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‘Iranian Oil Precedents and Policies: From Qajar to 1953 Coup d'état’ published by SBU Press
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The book “Iranian Oil Precedents and Policies: From Qajar to 1953 Coup d'état” authored by Dr. Michael Vahidirad, assistant professor of the Faculty of Letters and Human Sciences of SBU, has been published recently by SBU Press in 364 pages.

A little more than a hundred years have passed since the discovery of oil in Iran, and since then the country’s economic dependence on it has been increasing every day. In fact, with the eruption of an oil well on the 26th of May 1908, the politics and economy of oil in Iran were fused together, and this subsequently affected the social sphere and in general all the affairs and orientations of the country. Although the process of entering oil into Iran’s economy began during the Nasseri period, its effects appeared in later periods, which led to the establishment of the Iran-UK Oil Company and subsequently the entry of the British government into it.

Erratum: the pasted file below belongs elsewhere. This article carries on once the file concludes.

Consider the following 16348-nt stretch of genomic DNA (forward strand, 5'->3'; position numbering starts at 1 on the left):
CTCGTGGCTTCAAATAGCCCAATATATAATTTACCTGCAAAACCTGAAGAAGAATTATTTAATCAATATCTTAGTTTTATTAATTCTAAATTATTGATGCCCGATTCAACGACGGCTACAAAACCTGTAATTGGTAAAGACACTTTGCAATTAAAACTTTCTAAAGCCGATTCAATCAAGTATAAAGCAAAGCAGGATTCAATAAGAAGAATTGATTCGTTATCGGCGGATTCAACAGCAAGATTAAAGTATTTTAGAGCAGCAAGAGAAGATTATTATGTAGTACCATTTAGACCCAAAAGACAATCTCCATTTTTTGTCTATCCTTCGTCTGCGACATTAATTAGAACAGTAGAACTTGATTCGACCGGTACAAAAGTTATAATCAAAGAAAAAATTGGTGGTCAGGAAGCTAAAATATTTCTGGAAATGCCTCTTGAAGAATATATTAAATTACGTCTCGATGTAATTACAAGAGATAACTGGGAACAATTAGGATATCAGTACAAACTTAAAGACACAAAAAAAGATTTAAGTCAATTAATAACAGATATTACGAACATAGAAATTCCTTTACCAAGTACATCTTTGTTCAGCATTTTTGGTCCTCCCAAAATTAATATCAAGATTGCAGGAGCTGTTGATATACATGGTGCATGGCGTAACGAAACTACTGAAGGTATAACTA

Oil, which was widely used “as a local commodity” in the pre-modern periods with a limited impact on society, became a "commercial commodity" at the end of the 19th century, with increased production, consumption and economic and political influence. However, the formation of the First World War turned oil into a “strategic commodity”, and each side of the war included the acquisition of oil and its use in its military and economic plans.

The present book deals with oil as a commercial and strategic commodity, examines briefly the oil precedents of the Qajar period, and discusses in detail the oil policies of Iran during the first Pahlavi period and the issue of the nationalization of the oil industry.

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